Wednesday, February 3, 2010
NAMM Part II
Earlier that day:
Fri. Jan. 15, 2010 11:15am
Walking into convention center I hear a loud voice from above, it’s a giant image of a uniformed female, dressed like a cross between a flight attendant and news anchor. She's on a flat screen TV welcoming all of us to NAMM. Her message repeats. "Welcome to the 2010 Winter NAMM Show." It's so futuristic, reminds me Woody Allen’s ‘Sleeper’ where he's frozen in 1973, then wakes up two hundred years in the future.
People staring at me. I try not to stare back. Surreal experience. Constant distractions. Noise, noise, noise. Maneuvering through the sea of people. People I think I recognize and those who recognize me. A few try to get my attention. I hate to act like a rockstar, ignoring people, but the fact is I only have fifteen minutes before I have to demo my signature guitar at the Heritage booth. I still have to pick up my badge, locate the booth, it's five thousand four hundred and something I, I forget, and I'll be lucky if I get there on time.
Where do you get the badges? Downstairs, that's right, I remember. Whoa, just passed by John B Williams, from the Arsenio Hall Show on TV, the house bass player. Was on the Tonight Show with Johnny Carson too. That's really weird seeing him because I just heard his name mentioned this morning from Uriah.
Uriah had seen me in line at the airport gate at 7am, then saved a next to me on the plane (Southwest Airlines has open seating). Despite it being a painfully early hour for musicians, we totally hit it off, both involved in 'non-metal' projects professionally but can step into metal easily, like wearing a suit. He showed me a video of him in a blazer, hair tied back, backing an R&B singer on bass, followed by a picture of him, hair out, leather pants, playing with Whitesnake- they'd found him on the internet and despite him being more of a funk/soul player, they liked his look and sound. He's been playing with them for the last couple years. We took the same airport shuttle in, agreed to meet later and are telling everyone we're ‘BFF’s.’ (God, that sounds gay, lol).
Can't believe I have to play guitar for people in a few minutes. This is one of those times when one of the best skills I've ever learned, mental practicing, comes into effect. Right now I'm doing some guitar patterns in my head, imagining my fingers on the neck, ignoring all the oncoming noise as I enter the convention floor. This type of visualizing is essential and isn't easy. But I am hearing the notes in my head as if I was improvising with a guitar in my hands. With a 7:30am flight here from the Bay Area this morning and having only minutes to check into my hotel upon arrival, there was no way I could warm up properly.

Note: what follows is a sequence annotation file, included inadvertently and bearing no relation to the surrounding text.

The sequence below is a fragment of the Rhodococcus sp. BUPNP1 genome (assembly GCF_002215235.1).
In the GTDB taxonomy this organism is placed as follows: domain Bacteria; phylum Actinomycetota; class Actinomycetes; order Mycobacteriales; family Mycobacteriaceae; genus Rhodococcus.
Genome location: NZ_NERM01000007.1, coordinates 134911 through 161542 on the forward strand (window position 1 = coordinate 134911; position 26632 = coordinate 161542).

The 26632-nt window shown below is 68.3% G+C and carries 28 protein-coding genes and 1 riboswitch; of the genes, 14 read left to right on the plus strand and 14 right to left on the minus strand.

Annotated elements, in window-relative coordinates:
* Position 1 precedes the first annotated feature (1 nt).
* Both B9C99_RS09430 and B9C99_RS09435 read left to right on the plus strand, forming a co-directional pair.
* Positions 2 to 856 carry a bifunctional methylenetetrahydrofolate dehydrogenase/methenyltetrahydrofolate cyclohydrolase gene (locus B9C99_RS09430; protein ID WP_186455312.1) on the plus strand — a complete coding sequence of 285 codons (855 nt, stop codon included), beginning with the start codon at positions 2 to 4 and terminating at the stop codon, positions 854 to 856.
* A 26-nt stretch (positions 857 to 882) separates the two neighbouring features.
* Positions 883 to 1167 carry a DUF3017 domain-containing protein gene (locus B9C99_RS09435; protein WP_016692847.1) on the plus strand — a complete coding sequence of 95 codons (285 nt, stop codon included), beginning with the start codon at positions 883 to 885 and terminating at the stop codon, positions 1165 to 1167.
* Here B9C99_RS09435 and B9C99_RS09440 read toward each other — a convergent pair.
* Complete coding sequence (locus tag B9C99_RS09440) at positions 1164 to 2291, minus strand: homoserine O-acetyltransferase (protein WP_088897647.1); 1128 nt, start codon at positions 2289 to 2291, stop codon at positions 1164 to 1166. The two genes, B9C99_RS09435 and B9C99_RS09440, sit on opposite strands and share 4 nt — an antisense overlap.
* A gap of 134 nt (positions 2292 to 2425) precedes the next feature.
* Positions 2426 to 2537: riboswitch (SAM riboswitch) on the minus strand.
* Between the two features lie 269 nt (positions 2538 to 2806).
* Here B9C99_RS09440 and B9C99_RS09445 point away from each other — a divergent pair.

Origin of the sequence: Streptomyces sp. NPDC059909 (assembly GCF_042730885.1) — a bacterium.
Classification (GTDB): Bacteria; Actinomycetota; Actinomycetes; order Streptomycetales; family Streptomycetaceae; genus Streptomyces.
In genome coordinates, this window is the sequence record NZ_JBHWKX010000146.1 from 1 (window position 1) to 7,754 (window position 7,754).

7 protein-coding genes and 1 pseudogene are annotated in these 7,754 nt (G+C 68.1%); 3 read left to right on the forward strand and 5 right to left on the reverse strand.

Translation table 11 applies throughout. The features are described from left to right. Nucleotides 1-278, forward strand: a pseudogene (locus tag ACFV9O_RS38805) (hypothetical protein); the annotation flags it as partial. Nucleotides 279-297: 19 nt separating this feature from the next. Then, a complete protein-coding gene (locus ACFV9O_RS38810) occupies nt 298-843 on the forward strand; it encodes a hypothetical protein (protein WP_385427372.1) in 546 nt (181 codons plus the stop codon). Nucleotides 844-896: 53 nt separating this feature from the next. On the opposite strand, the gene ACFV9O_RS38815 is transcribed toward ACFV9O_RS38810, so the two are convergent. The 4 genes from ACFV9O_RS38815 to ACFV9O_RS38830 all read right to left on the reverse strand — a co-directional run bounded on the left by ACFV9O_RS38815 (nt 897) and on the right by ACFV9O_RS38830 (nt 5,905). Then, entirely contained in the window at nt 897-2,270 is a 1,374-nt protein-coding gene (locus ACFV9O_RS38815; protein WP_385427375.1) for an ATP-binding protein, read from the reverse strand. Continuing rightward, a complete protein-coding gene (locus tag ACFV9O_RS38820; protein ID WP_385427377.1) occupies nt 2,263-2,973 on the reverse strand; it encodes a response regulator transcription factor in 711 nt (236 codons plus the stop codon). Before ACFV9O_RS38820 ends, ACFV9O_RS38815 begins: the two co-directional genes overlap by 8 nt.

Someone walking in a group says. “Hi Alex!” She stops, as does the whole group. “Hi!” I answer back. I forget her name. God, I’m such an asshole. I have to keep walking, no time to explain or chat. As I do so, someone else waves calls my name. I yell “How are you, Steve!” and by the time he's answered, I'm gone. Fortunately I had seen his name on his tag.
Ok, here I am, this should be the...Where the fuck is Heritage? They moved. They were always in this same spot every year. God dammit. I knew I should have grabbed one of those guidebooks with all the booth numbers.
Shit. Now it's 11:30, I'm supposed to be there right now, playing. I phone my rep at Heritage and my manager, I'm sure they're wondering where I am. Neither of them pick up, it's hard to do so at NAMM I understand, it's too loud and you're always in conversation. I leave voicemail for both saying I'm close, just lost.
"Excuse me" I'm saying to some random guy looking at the guidebook. "Can I borrow that for a second?"
"Sure" he says, handing it to me.
"Thanks so much."
He sees my name tag. "Alex Fucking Skolnick. No way. Can you sign that for me buddy?" I do so, head off to Heritage. Fortunately, it's close.
A crowd has gathered waiting. I arrive, apologize for being late, say hello to a few people, reps, my manager, some friends. David Becker, a great jazz guitarist and fellow Heritage player is there and we decide to play together.
Within minutes the guitar is in my hands, and the sounds are dialed in. Time to clear my head of the madness and make some music.
To be continued...